injury was not as direct:
Although plaintiffs might argue that Grimm Brothers
should have standing to challenge the citations
issued against Gary Grimm because Gary Grimm was
occupying the building in order to ensure Grimm
Brothers' operation and because the company was
injured when Gary Grimm was penalized for occupying
the premises, we find this connection to be too
tenuous to allow Grimm Brothers standing to challenge
Id. at 634.
Likewise, the Court believes that while the employees and guest
invitees might have a Fourth Amendment claim for the allegedly
illegal traffic stops, Plaintiffs in this case, do not.
The Motion to Dismiss Count V will therefore be granted.
7. COUNT VI VICARIOUS LIABILITY OF DICKSON CITY
Plaintiffs allege that the Borough of Dickson City is
vicariously liable for the unconstitutional conduct of Councilman
Kwiec, Chief Stadnitski and patrolman Davitt because the Borough
has failed to adequately train, supervise and/or discipline them.
Plaintiffs further allege that the Borough was aware of the
Defendants unlawful actions and that the Borough has acted with
deliberate indifference. Defendants argue that since there was no deprivation of
constitutional rights, the question of whether municipal
liability exist should be dismissed. As all constitutional
violation claims against the Defendants have not be dismissed,
the Court will address whether Plaintiffs have sufficiently
pleaded municipal liability in their Amended Complaint.
While a municipality cannot be sued solely on the basis of its
employees' unconstitutional acts, it can be sued for its official
policies and customs that result in constitutional violations.
Monell v. Dep't of Soc. Serv. Of the City of New York,
436 U.S. 658, 690-91 (1978). In finding what constitutes official policies
and customs sufficient to hold a municipality liable, the Supreme
Court held that a policy of inadequate training or supervision is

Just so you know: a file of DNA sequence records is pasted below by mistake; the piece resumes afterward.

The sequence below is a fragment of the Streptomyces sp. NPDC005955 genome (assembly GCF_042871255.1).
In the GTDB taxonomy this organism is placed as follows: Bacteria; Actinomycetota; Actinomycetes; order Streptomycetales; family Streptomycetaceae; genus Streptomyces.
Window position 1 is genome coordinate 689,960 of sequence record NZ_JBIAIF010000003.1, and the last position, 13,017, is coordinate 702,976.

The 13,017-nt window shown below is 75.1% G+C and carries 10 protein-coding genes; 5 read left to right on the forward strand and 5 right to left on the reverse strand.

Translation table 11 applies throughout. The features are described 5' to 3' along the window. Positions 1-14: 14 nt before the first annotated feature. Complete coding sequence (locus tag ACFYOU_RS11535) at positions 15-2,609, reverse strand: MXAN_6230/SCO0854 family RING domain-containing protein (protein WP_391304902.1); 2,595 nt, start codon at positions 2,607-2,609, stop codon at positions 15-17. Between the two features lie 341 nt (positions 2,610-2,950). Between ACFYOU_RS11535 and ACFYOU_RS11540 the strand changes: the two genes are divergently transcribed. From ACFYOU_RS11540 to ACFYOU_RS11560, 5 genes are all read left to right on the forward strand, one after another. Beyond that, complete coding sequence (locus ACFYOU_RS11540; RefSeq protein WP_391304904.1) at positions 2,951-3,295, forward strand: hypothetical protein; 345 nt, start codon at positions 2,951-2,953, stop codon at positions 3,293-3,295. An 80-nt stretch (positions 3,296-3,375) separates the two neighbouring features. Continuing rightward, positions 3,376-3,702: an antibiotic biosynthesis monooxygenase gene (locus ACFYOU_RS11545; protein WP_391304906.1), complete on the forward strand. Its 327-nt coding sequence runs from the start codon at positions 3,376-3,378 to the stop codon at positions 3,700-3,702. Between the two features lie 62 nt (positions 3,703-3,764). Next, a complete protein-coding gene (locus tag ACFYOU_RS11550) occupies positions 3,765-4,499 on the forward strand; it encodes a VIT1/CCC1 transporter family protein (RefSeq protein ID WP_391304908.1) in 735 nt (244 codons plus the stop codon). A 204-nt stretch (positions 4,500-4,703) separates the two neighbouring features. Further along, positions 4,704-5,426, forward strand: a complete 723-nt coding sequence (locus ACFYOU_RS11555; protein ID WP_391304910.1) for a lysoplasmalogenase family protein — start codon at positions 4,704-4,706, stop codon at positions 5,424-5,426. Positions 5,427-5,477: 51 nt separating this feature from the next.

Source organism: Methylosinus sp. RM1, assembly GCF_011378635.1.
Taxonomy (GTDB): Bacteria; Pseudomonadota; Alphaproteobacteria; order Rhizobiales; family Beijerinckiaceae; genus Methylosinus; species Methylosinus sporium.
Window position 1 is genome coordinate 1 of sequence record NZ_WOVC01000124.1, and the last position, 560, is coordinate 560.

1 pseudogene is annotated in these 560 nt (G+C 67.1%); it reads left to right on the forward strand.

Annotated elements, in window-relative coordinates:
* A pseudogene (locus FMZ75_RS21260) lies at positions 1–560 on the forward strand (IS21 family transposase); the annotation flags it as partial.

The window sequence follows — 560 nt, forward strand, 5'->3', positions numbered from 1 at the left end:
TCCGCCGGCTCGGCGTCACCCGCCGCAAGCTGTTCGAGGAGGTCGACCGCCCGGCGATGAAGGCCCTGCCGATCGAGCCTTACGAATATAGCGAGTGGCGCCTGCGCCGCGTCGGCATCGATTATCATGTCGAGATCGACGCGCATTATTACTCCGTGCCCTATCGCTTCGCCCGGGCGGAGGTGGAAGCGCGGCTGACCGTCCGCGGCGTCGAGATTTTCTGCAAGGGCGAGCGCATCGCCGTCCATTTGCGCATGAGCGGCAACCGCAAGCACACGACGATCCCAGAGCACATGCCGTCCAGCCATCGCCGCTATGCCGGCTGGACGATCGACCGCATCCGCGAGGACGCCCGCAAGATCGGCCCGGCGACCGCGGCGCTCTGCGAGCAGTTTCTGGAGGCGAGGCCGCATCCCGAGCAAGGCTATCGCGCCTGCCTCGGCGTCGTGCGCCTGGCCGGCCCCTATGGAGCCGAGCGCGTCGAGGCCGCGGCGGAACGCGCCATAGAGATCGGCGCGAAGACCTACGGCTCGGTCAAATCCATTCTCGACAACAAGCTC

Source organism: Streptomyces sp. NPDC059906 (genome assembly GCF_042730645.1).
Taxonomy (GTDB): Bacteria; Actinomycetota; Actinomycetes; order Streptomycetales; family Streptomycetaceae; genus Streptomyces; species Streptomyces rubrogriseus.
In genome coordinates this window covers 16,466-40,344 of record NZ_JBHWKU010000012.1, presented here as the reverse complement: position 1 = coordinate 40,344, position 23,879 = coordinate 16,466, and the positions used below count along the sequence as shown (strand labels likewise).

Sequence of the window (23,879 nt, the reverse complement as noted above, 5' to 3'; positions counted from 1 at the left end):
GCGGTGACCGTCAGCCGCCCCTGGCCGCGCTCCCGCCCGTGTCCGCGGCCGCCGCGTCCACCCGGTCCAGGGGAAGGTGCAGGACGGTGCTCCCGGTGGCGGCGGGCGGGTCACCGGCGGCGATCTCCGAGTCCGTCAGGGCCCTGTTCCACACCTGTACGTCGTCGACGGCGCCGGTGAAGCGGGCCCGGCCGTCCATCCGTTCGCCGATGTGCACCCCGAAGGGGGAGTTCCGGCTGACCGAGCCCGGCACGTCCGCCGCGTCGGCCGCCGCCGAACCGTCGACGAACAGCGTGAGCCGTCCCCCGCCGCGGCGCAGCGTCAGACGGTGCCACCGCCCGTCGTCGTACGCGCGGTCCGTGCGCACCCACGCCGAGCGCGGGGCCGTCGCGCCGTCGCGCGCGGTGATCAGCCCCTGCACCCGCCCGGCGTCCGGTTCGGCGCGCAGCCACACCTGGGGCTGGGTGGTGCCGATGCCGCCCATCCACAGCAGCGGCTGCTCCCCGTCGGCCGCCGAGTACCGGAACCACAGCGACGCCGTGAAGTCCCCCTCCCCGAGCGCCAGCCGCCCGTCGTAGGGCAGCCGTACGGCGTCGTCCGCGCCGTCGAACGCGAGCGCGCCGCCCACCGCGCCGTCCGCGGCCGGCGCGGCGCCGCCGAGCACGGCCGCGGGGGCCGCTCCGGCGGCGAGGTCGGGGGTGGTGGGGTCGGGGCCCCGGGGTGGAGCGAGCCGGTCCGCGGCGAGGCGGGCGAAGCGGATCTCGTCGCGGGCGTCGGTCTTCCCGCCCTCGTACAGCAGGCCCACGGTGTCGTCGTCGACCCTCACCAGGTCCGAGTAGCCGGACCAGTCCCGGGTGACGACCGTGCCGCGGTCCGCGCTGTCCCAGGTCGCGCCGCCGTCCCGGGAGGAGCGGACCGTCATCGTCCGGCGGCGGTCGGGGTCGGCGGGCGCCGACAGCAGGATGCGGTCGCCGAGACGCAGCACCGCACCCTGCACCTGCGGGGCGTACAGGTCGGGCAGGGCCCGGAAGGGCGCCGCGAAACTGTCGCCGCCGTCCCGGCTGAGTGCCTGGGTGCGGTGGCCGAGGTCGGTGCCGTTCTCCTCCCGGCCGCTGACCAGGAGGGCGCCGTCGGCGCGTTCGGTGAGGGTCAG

sufficient. City of Canton v. Harris, 489 U.S. 378,388 (1989).
A showing of such a policy requires proof of deliberate
indifference by the local government, where "a deliberate choice
to follow a course of action is made from among various
alternatives by city makers". Id. (quoting Pembaur v.
Cincinnati, 475 U.S. 469, 483-84). Custom could generally be
established when there is a practice that is so routinely
followed that it can be "ascribable to the municipal
decisionmakers". Anela v. City of Wildwood, 790 f.2d 1063,1067
(3d Cir. 1986).
Section 1983 claims against municipalities are not subject to
any heightened pleading requirements. Leatherman v. Tarrant
County Narcotics Intelligence and Coordination Unit,
507 U.S. 163, 168 (1993). In their Amended Complaint, Plaintiffs have
sufficiently alleged that the Borough is liable for its policy of
inadequate training and supervision.
The Motion to Dismiss Count VI will therefore be denied. CONCLUSION
The motion to dismiss Counts I, IV, VI will be denied. Count I
will remain because Plaintiffs have sufficiently alleged that
Defendants have engaged in defamatory actions in retaliation to
Plaintiffs' political association. Count IV remains because
Plaintiffs have sufficiently alleged, regardless of whether
Stadniski and Kweic are high public officials or not, that the
defamatory statements were made outside the scope of these
Defendants' official authority. Count VI remains because
Plaintiffs have sufficiently alleged that municipal liability
exists because of the Borough's policy and customs that resulted
in deprivation of Plaintiffs' constitutional rights.
The motion to dismiss Counts II, III and V will be granted.
Count II will be dismissed as Plaintiffs failed to allege the
loss of the building permit in which they claim to have a vested
interest. Count III will be dismissed as both parties have agreed
that there is no private cause of action for violations of the
Pennsylvania Constitution. Count V will be dismissed as
Plaintiffs have failed to allege a direct injury caused by the
multiple traffic stops.
As such, Defendants' Motion to Dismiss (Doc. 16) will be
granted in part and denied in part. An appropriate order follows. ORDER
NOW, this 6th day of December, 2005, IT IS HEREBY
ORDERED that Defendants' Motion to Dismiss (Doc. 16) is GRANTED
in part and DENIED in part:
The Motion to Dismiss the following claims is GRANTED:
(1) Count II Violation of Fourteenth Amendment is
(2) Count III Violation of Pennsylvania
Constitution is DISMISSED; and
(3) Count V Violation of Fourth Amendment is
The Motion to Dismiss the following claims is DENIED::
(1) Count I Violation of First Amendment;
(2) Count IV Violation of Defamation Under
Pennsylvania State Law; and
(3) Count VI Municipal Liability.